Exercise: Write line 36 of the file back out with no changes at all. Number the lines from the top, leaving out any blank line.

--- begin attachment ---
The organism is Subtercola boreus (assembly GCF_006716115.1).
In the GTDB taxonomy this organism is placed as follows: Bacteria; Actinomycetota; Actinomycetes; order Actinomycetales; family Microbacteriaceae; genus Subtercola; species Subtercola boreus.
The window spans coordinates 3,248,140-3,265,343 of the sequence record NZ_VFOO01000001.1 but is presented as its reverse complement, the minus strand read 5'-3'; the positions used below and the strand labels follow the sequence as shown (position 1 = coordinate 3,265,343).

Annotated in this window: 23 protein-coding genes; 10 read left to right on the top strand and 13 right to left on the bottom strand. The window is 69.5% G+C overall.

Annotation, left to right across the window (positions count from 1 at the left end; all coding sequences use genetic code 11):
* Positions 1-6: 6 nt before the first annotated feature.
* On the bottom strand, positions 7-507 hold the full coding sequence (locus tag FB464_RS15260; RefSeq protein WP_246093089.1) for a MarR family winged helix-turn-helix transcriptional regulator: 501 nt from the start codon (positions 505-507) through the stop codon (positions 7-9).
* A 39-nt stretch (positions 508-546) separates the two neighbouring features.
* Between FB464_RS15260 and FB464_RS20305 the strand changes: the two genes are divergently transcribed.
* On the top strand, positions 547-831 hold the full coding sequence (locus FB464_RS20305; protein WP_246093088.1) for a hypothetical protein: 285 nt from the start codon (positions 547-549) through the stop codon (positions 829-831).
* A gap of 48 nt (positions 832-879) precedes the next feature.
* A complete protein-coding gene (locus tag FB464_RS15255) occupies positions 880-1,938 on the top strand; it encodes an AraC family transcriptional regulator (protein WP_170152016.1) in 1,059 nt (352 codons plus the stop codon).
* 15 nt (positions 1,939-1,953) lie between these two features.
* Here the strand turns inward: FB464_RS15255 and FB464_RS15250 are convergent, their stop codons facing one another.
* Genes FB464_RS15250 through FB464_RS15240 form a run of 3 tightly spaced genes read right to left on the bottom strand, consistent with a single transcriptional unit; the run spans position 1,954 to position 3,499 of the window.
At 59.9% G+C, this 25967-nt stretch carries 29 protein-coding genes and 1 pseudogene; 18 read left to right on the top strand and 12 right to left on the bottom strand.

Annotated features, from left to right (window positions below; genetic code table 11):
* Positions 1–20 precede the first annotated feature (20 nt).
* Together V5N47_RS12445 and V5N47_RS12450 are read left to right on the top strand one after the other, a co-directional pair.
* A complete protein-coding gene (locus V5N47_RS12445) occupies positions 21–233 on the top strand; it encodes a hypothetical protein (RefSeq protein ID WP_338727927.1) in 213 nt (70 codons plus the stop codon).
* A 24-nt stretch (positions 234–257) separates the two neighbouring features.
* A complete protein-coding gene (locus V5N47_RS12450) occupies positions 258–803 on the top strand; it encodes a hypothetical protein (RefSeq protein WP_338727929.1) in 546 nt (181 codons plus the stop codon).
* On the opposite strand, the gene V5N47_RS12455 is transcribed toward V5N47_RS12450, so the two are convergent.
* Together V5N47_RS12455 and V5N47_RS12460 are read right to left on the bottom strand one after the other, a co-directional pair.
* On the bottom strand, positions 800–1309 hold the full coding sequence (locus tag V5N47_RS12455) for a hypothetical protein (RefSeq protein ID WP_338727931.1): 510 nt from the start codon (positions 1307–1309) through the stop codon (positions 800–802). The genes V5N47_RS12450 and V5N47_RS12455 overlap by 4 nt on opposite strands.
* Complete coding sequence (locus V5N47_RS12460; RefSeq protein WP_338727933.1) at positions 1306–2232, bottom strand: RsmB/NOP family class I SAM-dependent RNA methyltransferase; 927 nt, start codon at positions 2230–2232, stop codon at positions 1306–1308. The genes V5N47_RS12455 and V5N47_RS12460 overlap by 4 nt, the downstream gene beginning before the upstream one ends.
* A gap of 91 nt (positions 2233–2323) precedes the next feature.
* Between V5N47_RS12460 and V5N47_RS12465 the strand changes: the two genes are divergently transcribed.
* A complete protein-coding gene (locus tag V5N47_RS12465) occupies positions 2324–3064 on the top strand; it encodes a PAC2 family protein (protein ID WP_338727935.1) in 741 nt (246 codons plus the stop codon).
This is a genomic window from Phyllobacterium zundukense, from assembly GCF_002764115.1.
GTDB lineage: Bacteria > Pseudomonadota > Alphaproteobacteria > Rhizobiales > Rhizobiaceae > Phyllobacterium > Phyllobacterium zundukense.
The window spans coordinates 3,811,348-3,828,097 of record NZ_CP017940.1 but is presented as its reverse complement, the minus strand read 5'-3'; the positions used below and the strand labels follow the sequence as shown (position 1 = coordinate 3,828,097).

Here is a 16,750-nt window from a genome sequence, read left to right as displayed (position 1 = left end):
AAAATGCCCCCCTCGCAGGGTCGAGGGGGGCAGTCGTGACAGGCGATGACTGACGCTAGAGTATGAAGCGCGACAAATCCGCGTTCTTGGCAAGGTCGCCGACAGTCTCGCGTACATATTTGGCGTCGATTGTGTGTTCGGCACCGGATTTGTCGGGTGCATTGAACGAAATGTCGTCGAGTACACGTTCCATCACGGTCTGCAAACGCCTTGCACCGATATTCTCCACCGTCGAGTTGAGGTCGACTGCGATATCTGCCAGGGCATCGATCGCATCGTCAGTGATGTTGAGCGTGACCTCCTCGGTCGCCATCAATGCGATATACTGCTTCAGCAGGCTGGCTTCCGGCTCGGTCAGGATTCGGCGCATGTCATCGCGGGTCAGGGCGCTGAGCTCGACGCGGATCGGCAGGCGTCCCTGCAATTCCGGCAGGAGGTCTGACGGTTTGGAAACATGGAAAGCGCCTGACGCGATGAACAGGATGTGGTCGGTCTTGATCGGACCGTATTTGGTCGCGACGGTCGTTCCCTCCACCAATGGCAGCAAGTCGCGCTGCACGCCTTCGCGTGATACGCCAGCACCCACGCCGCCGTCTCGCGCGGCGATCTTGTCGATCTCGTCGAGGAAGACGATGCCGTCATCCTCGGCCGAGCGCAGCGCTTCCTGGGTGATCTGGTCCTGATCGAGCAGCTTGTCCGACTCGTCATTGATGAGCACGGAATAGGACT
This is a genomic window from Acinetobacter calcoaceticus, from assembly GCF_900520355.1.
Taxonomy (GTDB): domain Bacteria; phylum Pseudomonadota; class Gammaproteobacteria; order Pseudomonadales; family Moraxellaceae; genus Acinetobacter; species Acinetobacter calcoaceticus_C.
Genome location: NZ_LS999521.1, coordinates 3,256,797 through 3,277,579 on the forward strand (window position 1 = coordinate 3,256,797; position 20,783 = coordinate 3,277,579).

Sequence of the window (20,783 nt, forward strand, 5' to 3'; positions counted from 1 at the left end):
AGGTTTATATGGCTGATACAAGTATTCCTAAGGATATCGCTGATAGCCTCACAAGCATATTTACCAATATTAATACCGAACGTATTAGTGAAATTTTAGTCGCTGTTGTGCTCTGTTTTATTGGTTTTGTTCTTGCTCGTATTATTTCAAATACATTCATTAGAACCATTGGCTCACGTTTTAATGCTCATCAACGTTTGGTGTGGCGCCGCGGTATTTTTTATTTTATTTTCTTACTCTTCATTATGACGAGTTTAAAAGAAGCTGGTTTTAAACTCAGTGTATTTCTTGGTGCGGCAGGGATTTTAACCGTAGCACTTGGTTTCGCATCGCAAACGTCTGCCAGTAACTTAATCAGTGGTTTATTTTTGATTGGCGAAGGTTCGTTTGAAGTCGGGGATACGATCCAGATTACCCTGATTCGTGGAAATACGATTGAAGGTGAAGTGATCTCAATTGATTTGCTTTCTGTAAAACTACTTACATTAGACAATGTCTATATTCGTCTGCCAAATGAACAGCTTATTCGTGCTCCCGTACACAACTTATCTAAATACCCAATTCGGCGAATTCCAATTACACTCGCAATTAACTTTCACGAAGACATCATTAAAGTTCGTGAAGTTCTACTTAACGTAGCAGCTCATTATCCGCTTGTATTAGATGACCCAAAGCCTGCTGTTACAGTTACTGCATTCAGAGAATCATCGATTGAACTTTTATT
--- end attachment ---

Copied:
Taxonomy (GTDB): domain Bacteria; phylum Pseudomonadota; class Gammaproteobacteria; order Pseudomonadales; family Moraxellaceae; genus Acinetobacter; species Acinetobacter calcoaceticus_C.